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Nutritional status and associated factors on geriatric admission

Poulsen, Ingrid LU ; Rahm Hallberg, Ingalill LU and Schroll, M (2006) In Journal of Nutrition, Health & Aging 10(2). p.84-90
Abstract
Introduction: The proportion of elderly patients who are undernourished is high and undernutrition has serious health implications. No consensus exists regarding nutritional screening measurements suitable for elderly patients. There is a need to identify risk factors for undernutrition in elderly patients to enable prevention and treatment. Aim: To identify clinically identifiable risk factors for undernutrition in geriatric patients on admission. Methods: Newly admitted patients (n=196, mean age 83.7 years) were examined for nutritional risk factors by the nursing staff. Analyses of variance and multiple regression analyses were used to identify risk factors for undernutrition. Results: Undernutrition was present in 41% of the patients... (More)
Introduction: The proportion of elderly patients who are undernourished is high and undernutrition has serious health implications. No consensus exists regarding nutritional screening measurements suitable for elderly patients. There is a need to identify risk factors for undernutrition in elderly patients to enable prevention and treatment. Aim: To identify clinically identifiable risk factors for undernutrition in geriatric patients on admission. Methods: Newly admitted patients (n=196, mean age 83.7 years) were examined for nutritional risk factors by the nursing staff. Analyses of variance and multiple regression analyses were used to identify risk factors for undernutrition. Results: Undernutrition was present in 41% of the patients using a Body Mass Index cut-off <22 (kg/m(2)) as definition of undernutrition. Poor appetite, oral cavity problems, constipation and nausea or vomiting were frequent problems; the patients also used a high number of medical preparations, including preparations that induced nausea. No help with cooking before admission, poor appetite, oral cavity problems and high age were all significantly associated with undernutrition. Conclusion: To improve nursing care and to prevent undernutrition, it is recommended to routinely examine the patient's mouth and teeth on admission and to assess patients not only for their physical condition (appetite, oral health and nutritional status), but also for their living conditions e.g. help with cooking. (Less)
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author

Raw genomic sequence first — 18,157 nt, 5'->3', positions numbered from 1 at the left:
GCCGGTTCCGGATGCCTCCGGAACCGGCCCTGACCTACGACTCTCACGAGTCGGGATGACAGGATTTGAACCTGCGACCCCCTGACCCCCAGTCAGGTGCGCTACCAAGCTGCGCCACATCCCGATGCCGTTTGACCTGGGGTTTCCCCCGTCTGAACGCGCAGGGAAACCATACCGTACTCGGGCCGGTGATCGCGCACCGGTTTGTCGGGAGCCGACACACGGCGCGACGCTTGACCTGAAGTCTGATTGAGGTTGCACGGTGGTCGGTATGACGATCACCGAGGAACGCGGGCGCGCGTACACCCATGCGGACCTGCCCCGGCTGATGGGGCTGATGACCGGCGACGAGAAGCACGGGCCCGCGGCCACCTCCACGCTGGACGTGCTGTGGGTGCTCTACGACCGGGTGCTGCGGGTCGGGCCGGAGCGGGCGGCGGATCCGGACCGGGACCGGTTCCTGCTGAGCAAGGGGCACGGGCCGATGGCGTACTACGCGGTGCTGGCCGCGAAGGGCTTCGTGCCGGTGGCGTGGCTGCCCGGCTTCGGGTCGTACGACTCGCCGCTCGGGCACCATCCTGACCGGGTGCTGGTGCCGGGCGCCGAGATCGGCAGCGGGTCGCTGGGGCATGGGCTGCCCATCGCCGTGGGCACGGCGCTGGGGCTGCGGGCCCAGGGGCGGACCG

organization
publishing date
type
Contribution to journal
publication status
published
subject
keywords
Geriatric Clinic, elderly patients, nutritional status on admission, risk factors
in
Journal of Nutrition, Health & Aging
volume
10
issue
2
pages
84 - 90
publisher
Springer
external identifiers
  • wos:000237021900002
  • scopus:33645977133
ISSN
1279-7707
language
English
LU publication?
yes
additional info
The information about affiliations in this record was updated in December 2015. The record was previously connected to the following departments: Caring Sciences (Closed 2012) (016514020)
id
fe1b4ed7-f9ed-42d1-9783-3eceb5bf2bd1 (old id 410750)
alternative location
http://www.serdi-fr.com/jnha/page2.php?id=16
date added to LUP
2016-04-01 16:38:50
date last changed
2019-11-20 03:42:06
@article{fe1b4ed7-f9ed-42d1-9783-3eceb5bf2bd1,
  abstract     = {Introduction: The proportion of elderly patients who are undernourished is high and undernutrition has serious health implications. No consensus exists regarding nutritional screening measurements suitable for elderly patients. There is a need to identify risk factors for undernutrition in elderly patients to enable prevention and treatment. Aim: To identify clinically identifiable risk factors for undernutrition in geriatric patients on admission. Methods: Newly admitted patients (n=196, mean age 83.7 years) were examined for nutritional risk factors by the nursing staff. Analyses of variance and multiple regression analyses were used to identify risk factors for undernutrition. Results: Undernutrition was present in 41% of the patients using a Body Mass Index cut-off &lt;22 (kg/m(2)) as definition of undernutrition. Poor appetite, oral cavity problems, constipation and nausea or vomiting were frequent problems; the patients also used a high number of medical preparations, including preparations that induced nausea. No help with cooking before admission, poor appetite, oral cavity problems and high age were all significantly associated with undernutrition. Conclusion: To improve nursing care and to prevent undernutrition, it is recommended to routinely examine the patient's mouth and teeth on admission and to assess patients not only for their physical condition (appetite, oral health and nutritional status), but also for their living conditions e.g. help with cooking.},
  author       = {Poulsen, Ingrid and Rahm Hallberg, Ingalill and Schroll, M},
  issn         = {1279-7707},
  language     = {eng},
  number       = {2},
  pages        = {84--90},
  publisher    = {Springer},
  series       = {Journal of Nutrition, Health & Aging},
  title        = {Nutritional status and associated factors on geriatric admission},
  url          = {http://www.serdi-fr.com/jnha/page2.php?id=16},
  volume       = {10},
  year         = {2006},
}